Monday, October 03, 2016

Chicken Coop Construction: Burglar Bar Busts

Angry Beth waiting by windows clearly
devoid of burglar bars.
Six weeks ago, I excitedly paid the deposit to the second man intending to install the burglar proofing for our chicken coop. After the failed installation attempt in August-thanks to no electricity and no large generators available anywhere near my village-I was excited to be working with Buthe Buthe Aluminum and Glass, a business that appeared to be more professional and more established with an actual storefront, truck and generator of their own.

As we discussed the details, my new burglar bar man set dates to measure the windows and to install the burglar bars within the week. I cleared my calendar to accommodate the dates and was thrilled to think of how fast this business would be getting the work done.

Somehow, my hope lasted up until last Monday at 1:30. It was the eighth time in five weeks I had cleared a full day on my calendar for the burglar bar installation. It was the eighth time I called multiple times throughout the morning only to be told he would install on another day. Anticipating two weeks away from site for various Peace Corps work and the arrival of our chickens, I was done!

I firmly told him that he needed to do the installation as promised, that day. He, instead, offered me a refund of my deposit.

I grabbed my stuff and angrily stomped the thirty minute walk to get a taxi to town to collect my refund. Luckily I did not bump into anyone, as I was ranting and raving aloud the entire way out. When I arrived at his shop, the owner had “left for Maseru.”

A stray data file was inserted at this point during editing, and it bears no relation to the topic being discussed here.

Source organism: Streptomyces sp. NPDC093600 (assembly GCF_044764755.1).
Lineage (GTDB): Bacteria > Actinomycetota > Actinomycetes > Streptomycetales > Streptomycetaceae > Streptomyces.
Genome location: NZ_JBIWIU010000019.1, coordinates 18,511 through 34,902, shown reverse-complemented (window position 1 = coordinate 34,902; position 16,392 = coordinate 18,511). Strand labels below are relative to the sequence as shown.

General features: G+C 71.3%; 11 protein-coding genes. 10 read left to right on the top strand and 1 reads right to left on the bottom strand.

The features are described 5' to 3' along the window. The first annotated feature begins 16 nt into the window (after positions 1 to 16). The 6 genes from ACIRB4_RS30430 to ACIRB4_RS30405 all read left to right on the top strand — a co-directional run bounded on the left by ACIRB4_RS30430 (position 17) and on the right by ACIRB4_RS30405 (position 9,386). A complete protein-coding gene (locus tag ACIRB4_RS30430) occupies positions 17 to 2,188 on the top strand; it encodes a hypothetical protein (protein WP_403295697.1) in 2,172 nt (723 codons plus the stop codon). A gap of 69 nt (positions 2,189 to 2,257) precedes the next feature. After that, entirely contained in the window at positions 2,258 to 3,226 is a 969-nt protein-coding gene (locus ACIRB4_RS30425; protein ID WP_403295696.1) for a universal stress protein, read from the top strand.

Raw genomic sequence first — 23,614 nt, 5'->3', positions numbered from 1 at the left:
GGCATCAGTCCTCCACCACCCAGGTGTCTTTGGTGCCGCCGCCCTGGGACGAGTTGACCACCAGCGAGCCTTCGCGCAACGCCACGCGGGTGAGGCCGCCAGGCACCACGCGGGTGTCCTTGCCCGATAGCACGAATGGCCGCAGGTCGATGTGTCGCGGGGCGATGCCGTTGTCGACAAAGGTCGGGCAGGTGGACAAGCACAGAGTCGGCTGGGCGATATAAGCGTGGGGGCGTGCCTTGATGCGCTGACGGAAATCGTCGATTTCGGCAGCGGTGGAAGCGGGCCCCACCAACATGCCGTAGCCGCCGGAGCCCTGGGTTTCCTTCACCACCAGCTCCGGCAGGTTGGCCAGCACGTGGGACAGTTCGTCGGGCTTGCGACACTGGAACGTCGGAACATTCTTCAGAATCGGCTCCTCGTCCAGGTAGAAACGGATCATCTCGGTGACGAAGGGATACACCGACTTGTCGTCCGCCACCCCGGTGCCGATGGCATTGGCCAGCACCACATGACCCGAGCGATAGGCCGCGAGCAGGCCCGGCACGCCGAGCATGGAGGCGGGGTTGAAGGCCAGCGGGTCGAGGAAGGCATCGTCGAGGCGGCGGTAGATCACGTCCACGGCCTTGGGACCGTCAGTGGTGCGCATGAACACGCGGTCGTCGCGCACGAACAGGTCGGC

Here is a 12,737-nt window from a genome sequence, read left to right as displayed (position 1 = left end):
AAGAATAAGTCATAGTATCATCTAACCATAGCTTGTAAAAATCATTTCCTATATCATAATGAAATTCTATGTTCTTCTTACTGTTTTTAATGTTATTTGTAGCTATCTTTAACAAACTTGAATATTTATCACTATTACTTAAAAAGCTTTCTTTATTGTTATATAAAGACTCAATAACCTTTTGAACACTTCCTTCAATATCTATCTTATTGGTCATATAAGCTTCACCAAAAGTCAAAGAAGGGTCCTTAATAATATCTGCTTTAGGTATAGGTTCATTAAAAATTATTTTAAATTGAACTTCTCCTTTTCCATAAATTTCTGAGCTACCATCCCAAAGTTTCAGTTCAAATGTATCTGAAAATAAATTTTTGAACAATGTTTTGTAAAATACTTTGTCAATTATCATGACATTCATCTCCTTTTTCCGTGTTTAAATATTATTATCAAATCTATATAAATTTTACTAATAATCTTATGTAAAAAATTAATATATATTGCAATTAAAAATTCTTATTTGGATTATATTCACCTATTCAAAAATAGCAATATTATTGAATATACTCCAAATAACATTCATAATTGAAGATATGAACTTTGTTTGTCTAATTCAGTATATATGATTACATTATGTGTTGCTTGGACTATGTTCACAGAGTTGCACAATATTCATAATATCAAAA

“Oh no he didn’t,” I told the tiny woman manning the shop as I pulled out my phone. My stress level and anger were astronomical as I called him again. Many conversations occurred via phone between us and between him and the small woman. As my anger literally boiled over and caused liquid to leak from my eyes, the woman tried to help find a solution that would make me seem less upset. I finally agreed to leave the shop as he would be sending me money through my phone by evening.

Just about anyone could enter this house,
even crazy Americans without the keys.
With chickens due “in September”, my stress level was through the roof. Thanks to Butha Buthe Aluminum and Glass’s failure to actually do the work promised, chickens could arrive before cages or burglar protection are installed. That evening, my brother mistakenly asked about my day. As a result of me telling him the drama that had unfolded and my extreme frustration, I also taught him a new idiom: spitting nails. He and I both laughed about it.

A week later, I still did not have my deposit back. A large male PCV accompanied me in case I needed intimidation. I was much nicer than I would have been last week and managed to get my deposit back without resorting to intimidation or calling Peace Corp’s Safety and Security Manager. I am still a bit stressed but mostly am relieved that the chickens did not in fact arrive in September.


Meanwhile, the Peace Corps staff swept in to help me out. The staff that ensures the PCV homes are protected called up their guy and helped arrange installation of our burglar bars…hopefully this week. Somehow I am still optimistic despite the multiple failed attempts.

MCCC’s Egg Laying Chicken Project has been in development since March 2015. After many delays, MCCC and I were able to write a successful grant proposal for a VAST grant through Peace Corps. VAST grants are funded by PEPFAR to help with HIV-related work and OVC (Orphan and Vulnerable Children) care. It is due to MCCC’s work with OCVs that qualified us for the VAST grant. Otherwise, we would have applied for a PCPP [Peace Corps Partnership Program] grant and would have been asking for assistance in funding this grant proposal. I encourage you to consider supporting other PCPP projects.

Posts about this project include:

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